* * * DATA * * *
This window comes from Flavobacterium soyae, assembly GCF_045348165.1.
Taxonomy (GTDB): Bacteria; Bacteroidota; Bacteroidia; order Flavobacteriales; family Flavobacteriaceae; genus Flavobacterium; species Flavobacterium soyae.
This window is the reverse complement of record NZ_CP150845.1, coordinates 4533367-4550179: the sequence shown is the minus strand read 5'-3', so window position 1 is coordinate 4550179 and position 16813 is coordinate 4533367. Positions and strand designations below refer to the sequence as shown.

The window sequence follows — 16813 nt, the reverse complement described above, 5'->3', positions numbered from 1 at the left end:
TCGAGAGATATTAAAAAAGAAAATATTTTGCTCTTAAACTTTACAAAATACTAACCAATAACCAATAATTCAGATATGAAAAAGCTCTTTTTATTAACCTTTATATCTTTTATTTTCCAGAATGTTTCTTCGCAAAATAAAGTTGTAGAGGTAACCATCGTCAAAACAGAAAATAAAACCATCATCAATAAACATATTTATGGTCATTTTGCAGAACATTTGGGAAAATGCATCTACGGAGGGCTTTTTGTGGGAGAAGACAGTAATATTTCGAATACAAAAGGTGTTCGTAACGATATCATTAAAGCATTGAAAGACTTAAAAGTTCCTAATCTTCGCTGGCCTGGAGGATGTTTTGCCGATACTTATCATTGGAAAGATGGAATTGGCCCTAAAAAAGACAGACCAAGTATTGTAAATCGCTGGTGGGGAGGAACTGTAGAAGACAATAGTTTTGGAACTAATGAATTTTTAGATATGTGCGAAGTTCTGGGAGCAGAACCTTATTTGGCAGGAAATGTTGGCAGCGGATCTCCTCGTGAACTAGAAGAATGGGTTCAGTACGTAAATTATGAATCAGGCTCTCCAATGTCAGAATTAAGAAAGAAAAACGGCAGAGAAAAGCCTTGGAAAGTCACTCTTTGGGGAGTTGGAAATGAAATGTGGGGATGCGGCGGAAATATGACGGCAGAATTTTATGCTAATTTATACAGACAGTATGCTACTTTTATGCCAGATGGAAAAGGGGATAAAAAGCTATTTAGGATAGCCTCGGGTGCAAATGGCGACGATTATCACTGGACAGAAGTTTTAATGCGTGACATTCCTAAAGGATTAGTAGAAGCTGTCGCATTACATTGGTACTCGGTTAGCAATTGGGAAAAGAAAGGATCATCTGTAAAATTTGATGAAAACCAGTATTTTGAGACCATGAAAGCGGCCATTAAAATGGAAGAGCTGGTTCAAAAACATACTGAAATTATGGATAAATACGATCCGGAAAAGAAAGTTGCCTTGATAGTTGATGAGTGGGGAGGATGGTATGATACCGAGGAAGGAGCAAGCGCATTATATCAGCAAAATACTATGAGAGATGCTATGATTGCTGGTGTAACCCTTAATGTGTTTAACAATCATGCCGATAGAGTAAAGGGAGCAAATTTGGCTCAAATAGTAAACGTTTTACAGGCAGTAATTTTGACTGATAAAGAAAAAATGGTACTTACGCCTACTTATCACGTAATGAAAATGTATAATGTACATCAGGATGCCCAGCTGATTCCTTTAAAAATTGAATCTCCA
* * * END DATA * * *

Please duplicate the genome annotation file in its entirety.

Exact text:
This window comes from Flavobacterium soyae, assembly GCF_045348165.1.
Taxonomy (GTDB): Bacteria; Bacteroidota; Bacteroidia; order Flavobacteriales; family Flavobacteriaceae; genus Flavobacterium; species Flavobacterium soyae.
This window is the reverse complement of record NZ_CP150845.1, coordinates 4533367-4550179: the sequence shown is the minus strand read 5'-3', so window position 1 is coordinate 4550179 and position 16813 is coordinate 4533367. Positions and strand designations below refer to the sequence as shown.

The window sequence follows — 16813 nt, the reverse complement described above, 5'->3', positions numbered from 1 at the left end:
TCGAGAGATATTAAAAAAGAAAATATTTTGCTCTTAAACTTTACAAAATACTAACCAATAACCAATAATTCAGATATGAAAAAGCTCTTTTTATTAACCTTTATATCTTTTATTTTCCAGAATGTTTCTTCGCAAAATAAAGTTGTAGAGGTAACCATCGTCAAAACAGAAAATAAAACCATCATCAATAAACATATTTATGGTCATTTTGCAGAACATTTGGGAAAATGCATCTACGGAGGGCTTTTTGTGGGAGAAGACAGTAATATTTCGAATACAAAAGGTGTTCGTAACGATATCATTAAAGCATTGAAAGACTTAAAAGTTCCTAATCTTCGCTGGCCTGGAGGATGTTTTGCCGATACTTATCATTGGAAAGATGGAATTGGCCCTAAAAAAGACAGACCAAGTATTGTAAATCGCTGGTGGGGAGGAACTGTAGAAGACAATAGTTTTGGAACTAATGAATTTTTAGATATGTGCGAAGTTCTGGGAGCAGAACCTTATTTGGCAGGAAATGTTGGCAGCGGATCTCCTCGTGAACTAGAAGAATGGGTTCAGTACGTAAATTATGAATCAGGCTCTCCAATGTCAGAATTAAGAAAGAAAAACGGCAGAGAAAAGCCTTGGAAAGTCACTCTTTGGGGAGTTGGAAATGAAATGTGGGGATGCGGCGGAAATATGACGGCAGAATTTTATGCTAATTTATACAGACAGTATGCTACTTTTATGCCAGATGGAAAAGGGGATAAAAAGCTATTTAGGATAGCCTCGGGTGCAAATGGCGACGATTATCACTGGACAGAAGTTTTAATGCGTGACATTCCTAAAGGATTAGTAGAAGCTGTCGCATTACATTGGTACTCGGTTAGCAATTGGGAAAAGAAAGGATCATCTGTAAAATTTGATGAAAACCAGTATTTTGAGACCATGAAAGCGGCCATTAAAATGGAAGAGCTGGTTCAAAAACATACTGAAATTATGGATAAATACGATCCGGAAAAGAAAGTTGCCTTGATAGTTGATGAGTGGGGAGGATGGTATGATACCGAGGAAGGAGCAAGCGCATTATATCAGCAAAATACTATGAGAGATGCTATGATTGCTGGTGTAACCCTTAATGTGTTTAACAATCATGCCGATAGAGTAAAGGGAGCAAATTTGGCTCAAATAGTAAACGTTTTACAGGCAGTAATTTTGACTGATAAAGAAAAAATGGTACTTACGCCTACTTATCACGTAATGAAAATGTATAATGTACATCAGGATGCCCAGCTGATTCCTTTAAAAATTGAATCTCCA